3. Culture match
Every organization defines "cultural fit" differently, changing over time. It is much more important to find someone who embraces the workplace culture, from the open-plan design to the dress code, than it is to simply choose someone you want to have lunch or an after-work drink with. It's even possible for a culture fit to vary amongst teams. It's a good idea to have a discussion with your team members about what constitutes a cultural fit for your team and to focus on particular characteristics or values.
4. Team player
Most occupations involve some degree of teamwork, and occasionally they also involve managing others. Even jobs that are sometimes perceived as being solitary, like accounting or software development, may include a significant amount of input from other people. Therefore, alphas are more than welcome as long as he sticks to the pack and does not play the role of the lone-wolf.
5. A desire to learn
It gets tiresome to hear this but lifelong learning is essential especially since organizations and systems change and new technology and information are constantly being developed. Anyone who doesn't learn runs the risk of falling behind, regardless of position or background. A successful employee must have the ability and enthusiasm to learn new things, both for their professional and personal development as well as to acquire new hard skills. One of the traits of a competent employee or candidate that is connected to a willingness to learn is what adaptability is all about.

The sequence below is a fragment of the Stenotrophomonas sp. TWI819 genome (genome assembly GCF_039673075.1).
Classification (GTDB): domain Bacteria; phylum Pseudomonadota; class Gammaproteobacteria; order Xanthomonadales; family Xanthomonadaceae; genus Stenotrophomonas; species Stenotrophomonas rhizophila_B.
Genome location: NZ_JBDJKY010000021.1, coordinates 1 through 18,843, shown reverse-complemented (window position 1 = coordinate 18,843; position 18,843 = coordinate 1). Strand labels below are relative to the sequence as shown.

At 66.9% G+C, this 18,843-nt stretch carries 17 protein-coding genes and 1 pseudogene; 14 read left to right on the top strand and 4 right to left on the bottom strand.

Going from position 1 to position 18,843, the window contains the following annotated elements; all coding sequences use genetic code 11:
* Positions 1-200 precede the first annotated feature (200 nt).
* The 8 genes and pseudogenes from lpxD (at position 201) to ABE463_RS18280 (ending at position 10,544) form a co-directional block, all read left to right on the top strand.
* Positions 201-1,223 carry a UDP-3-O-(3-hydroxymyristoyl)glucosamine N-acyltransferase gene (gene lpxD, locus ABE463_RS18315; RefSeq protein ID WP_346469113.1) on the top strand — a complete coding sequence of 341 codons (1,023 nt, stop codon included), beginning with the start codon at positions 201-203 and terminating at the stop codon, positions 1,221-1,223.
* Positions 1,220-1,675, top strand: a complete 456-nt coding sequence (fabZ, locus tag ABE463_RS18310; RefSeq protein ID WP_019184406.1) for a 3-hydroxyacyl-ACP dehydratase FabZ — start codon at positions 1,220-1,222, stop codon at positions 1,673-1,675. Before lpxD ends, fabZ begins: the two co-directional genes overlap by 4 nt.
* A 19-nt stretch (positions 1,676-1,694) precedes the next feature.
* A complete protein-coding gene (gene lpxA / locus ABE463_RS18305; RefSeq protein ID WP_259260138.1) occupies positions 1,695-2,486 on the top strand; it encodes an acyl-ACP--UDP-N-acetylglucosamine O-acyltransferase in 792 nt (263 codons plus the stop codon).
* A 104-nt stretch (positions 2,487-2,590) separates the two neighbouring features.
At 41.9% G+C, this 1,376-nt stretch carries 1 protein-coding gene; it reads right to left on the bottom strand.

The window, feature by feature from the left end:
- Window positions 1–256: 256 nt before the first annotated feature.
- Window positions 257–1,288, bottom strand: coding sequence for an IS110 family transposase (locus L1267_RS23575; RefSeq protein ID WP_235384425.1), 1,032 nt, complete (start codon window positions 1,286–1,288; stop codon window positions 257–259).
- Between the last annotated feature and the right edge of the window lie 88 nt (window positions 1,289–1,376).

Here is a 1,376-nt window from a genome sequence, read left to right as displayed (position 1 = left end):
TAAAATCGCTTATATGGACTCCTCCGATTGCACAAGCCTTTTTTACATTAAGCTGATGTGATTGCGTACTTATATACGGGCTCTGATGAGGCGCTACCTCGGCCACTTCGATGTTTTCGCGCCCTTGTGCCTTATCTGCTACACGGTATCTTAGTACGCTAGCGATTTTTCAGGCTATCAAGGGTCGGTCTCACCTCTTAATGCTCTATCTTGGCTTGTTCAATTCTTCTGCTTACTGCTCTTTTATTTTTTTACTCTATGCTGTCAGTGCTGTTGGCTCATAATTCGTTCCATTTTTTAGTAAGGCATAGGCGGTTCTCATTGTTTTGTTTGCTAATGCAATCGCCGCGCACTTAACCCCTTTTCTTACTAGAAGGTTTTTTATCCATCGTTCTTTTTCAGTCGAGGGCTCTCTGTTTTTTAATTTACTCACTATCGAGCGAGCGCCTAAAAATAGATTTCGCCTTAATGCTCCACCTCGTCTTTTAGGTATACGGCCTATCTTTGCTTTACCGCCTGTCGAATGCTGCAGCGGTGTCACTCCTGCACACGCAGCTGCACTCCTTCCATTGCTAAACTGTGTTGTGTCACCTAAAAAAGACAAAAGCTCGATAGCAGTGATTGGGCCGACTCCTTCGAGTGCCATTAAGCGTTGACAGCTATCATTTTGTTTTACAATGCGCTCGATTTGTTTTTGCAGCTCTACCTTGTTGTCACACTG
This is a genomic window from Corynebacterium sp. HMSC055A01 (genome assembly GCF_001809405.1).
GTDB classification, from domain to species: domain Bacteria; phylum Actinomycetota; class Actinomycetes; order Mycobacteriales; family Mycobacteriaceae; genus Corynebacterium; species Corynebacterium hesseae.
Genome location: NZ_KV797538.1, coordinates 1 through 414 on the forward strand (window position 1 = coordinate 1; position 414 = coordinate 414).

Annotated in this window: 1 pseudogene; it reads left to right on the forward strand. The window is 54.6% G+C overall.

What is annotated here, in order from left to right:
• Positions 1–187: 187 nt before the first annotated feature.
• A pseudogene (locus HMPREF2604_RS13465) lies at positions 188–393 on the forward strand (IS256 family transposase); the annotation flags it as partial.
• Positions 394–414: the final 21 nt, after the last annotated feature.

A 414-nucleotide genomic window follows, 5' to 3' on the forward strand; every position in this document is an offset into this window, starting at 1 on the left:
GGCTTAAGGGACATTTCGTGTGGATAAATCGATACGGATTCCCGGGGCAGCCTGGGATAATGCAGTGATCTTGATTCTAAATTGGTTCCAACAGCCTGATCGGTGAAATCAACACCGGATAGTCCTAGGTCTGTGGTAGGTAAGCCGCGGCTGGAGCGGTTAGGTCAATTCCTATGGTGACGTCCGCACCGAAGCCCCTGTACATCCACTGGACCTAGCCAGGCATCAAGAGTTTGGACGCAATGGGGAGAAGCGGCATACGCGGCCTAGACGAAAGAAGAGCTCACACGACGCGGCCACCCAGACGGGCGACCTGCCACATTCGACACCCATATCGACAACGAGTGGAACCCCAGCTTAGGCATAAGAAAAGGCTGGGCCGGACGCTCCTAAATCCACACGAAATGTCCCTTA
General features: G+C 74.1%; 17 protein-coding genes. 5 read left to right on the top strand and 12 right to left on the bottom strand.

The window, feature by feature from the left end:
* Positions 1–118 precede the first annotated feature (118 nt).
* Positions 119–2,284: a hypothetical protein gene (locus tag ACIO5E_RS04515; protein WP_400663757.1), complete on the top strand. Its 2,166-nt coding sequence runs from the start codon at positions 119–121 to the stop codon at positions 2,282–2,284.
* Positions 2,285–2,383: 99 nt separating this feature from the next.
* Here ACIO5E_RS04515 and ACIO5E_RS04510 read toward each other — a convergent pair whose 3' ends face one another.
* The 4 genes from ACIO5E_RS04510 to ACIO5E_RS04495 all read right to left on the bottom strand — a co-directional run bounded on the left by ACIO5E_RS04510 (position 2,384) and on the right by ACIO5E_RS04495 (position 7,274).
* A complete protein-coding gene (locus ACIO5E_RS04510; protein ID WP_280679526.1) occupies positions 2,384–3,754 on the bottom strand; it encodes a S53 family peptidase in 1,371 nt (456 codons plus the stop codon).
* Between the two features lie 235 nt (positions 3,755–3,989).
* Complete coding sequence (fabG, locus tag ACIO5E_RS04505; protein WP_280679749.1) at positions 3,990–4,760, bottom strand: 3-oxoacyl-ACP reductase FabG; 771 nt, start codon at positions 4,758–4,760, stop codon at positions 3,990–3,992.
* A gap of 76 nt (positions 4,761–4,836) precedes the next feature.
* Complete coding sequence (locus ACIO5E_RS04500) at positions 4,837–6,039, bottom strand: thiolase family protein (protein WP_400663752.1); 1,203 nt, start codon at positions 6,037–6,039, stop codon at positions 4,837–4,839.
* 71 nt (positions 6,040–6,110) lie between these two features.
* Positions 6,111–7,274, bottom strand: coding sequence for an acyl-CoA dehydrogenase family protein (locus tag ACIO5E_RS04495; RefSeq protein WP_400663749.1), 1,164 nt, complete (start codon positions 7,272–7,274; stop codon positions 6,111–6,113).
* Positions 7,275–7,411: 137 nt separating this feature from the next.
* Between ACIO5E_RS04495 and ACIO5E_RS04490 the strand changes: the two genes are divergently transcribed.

Be curious. Use data. Leverage imagination. Be an expert. Be an enthusiast. Be authentic. Know your competition.
– Jim Stroud
The questions you should not miss out on when a assessing the soft skills of a candidate
Of course, the best way to understand these core qualities is by challenging them with a few questions. They might be prepared as well to give you the answers but, no matter how well-put their answers are, you will still be able to spot the cracks and crevices in their argument. Start off assessing the soft skills of your candidates with the help of these basic sets of questions, keep improving them, and appropriate them to your requirements.
To test a person's capacity to work under pressure, ask them to describe a circumstance that is distressing to them. What's the worst that may happen, and how did they manage to handle it?
To find out if they are driven to succeed at work, casually drop this question as a part of your conversation, "Tell me about a time when you had to walk the extra mile to complete a task?"
To gauge their capacity for juggling work and personal obligations, you can ask a question that somewhat goes like this: "We've all experienced times in our life when we had to be called away from work for personal reasons (such as a sick child, a family emergency, etc.) - how did you handle this?"